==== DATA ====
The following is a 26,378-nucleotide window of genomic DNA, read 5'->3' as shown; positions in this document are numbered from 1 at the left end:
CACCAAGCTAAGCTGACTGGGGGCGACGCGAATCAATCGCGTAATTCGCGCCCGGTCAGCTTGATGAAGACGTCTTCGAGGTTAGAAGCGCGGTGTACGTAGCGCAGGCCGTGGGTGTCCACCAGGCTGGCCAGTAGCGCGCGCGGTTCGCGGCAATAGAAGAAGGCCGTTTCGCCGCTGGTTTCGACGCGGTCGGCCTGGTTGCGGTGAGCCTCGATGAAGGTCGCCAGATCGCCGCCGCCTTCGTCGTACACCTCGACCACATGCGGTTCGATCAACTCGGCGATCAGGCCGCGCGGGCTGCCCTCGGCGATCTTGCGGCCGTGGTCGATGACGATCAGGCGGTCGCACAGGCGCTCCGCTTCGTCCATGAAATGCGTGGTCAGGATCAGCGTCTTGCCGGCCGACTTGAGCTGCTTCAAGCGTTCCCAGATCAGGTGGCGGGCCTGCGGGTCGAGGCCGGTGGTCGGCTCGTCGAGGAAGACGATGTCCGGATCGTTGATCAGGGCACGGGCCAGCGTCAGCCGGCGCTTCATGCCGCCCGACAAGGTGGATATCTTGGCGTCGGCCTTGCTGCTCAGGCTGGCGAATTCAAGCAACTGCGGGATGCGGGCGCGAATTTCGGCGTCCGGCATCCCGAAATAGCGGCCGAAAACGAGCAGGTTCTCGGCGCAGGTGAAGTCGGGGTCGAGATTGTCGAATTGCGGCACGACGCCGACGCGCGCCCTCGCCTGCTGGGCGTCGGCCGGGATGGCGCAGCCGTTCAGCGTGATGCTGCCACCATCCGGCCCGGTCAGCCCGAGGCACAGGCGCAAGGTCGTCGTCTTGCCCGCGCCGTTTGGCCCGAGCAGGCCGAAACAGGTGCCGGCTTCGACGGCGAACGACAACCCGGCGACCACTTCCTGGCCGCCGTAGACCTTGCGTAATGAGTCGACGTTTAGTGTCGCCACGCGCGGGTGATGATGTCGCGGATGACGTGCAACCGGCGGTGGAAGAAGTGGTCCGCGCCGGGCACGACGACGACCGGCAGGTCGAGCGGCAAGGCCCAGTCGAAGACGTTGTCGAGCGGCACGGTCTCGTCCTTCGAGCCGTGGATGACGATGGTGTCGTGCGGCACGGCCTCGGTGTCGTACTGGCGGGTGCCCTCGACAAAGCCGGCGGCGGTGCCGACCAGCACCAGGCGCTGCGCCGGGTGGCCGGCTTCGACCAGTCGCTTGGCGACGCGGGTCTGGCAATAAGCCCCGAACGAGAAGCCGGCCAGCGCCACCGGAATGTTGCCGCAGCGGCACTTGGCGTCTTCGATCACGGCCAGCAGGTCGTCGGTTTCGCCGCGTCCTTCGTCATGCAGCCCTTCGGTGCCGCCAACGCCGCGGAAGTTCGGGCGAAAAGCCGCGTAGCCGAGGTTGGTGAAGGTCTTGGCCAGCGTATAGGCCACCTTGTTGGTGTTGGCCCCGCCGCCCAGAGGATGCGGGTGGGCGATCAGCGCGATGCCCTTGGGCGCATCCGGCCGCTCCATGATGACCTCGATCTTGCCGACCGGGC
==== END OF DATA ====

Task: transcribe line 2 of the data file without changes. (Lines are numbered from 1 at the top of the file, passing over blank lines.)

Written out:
CACCAAGCTAAGCTGACTGGGGGCGACGCGAATCAATCGCGTAATTCGCGCCCGGTCAGCTTGATGAAGACGTCTTCGAGGTTAGAAGCGCGGTGTACGTAGCGCAGGCCGTGGGTGTCCACCAGGCTGGCCAGTAGCGCGCGCGGTTCGCGGCAATAGAAGAAGGCCGTTTCGCCGCTGGTTTCGACGCGGTCGGCCTGGTTGCGGTGAGCCTCGATGAAGGTCGCCAGATCGCCGCCGCCTTCGTCGTACACCTCGACCACATGCGGTTCGATCAACTCGGCGATCAGGCCGCGCGGGCTGCCCTCGGCGATCTTGCGGCCGTGGTCGATGACGATCAGGCGGTCGCACAGGCGCTCCGCTTCGTCCATGAAATGCGTGGTCAGGATCAGCGTCTTGCCGGCCGACTTGAGCTGCTTCAAGCGTTCCCAGATCAGGTGGCGGGCCTGCGGGTCGAGGCCGGTGGTCGGCTCGTCGAGGAAGACGATGTCCGGATCGTTGATCAGGGCACGGGCCAGCGTCAGCCGGCGCTTCATGCCGCCCGACAAGGTGGATATCTTGGCGTCGGCCTTGCTGCTCAGGCTGGCGAATTCAAGCAACTGCGGGATGCGGGCGCGAATTTCGGCGTCCGGCATCCCGAAATAGCGGCCGAAAACGAGCAGGTTCTCGGCGCAGGTGAAGTCGGGGTCGAGATTGTCGAATTGCGGCACGACGCCGACGCGCGCCCTCGCCTGCTGGGCGTCGGCCGGGATGGCGCAGCCGTTCAGCGTGATGCTGCCACCATCCGGCCCGGTCAGCCCGAGGCACAGGCGCAAGGTCGTCGTCTTGCCCGCGCCGTTTGGCCCGAGCAGGCCGAAACAGGTGCCGGCTTCGACGGCGAACGACAACCCGGCGACCACTTCCTGGCCGCCGTAGACCTTGCGTAATGAGTCGACGTTTAGTGTCGCCACGCGCGGGTGATGATGTCGCGGATGACGTGCAACCGGCGGTGGAAGAAGTGGTCCGCGCCGGGCACGACGACGACCGGCAGGTCGAGCGGCAAGGCCCAGTCGAAGACGTTGTCGAGCGGCACGGTCTCGTCCTTCGAGCCGTGGATGACGATGGTGTCGTGCGGCACGGCCTCGGTGTCGTACTGGCGGGTGCCCTCGACAAAGCCGGCGGCGGTGCCGACCAGCACCAGGCGCTGCGCCGGGTGGCCGGCTTCGACCAGTCGCTTGGCGACGCGGGTCTGGCAATAAGCCCCGAACGAGAAGCCGGCCAGCGCCACCGGAATGTTGCCGCAGCGGCACTTGGCGTCTTCGATCACGGCCAGCAGGTCGTCGGTTTCGCCGCGTCCTTCGTCATGCAGCCCTTCGGTGCCGCCAACGCCGCGGAAGTTCGGGCGAAAAGCCGCGTAGCCGAGGTTGGTGAAGGTCTTGGCCAGCGTATAGGCCACCTTGTTGGTGTTGGCCCCGCCGCCCAGAGGATGCGGGTGGGCGATCAGCGCGATGCCCTTGGGCGCATCCGGCCGCTCCATGATGACCTCGATCTTGCCGACCGGGC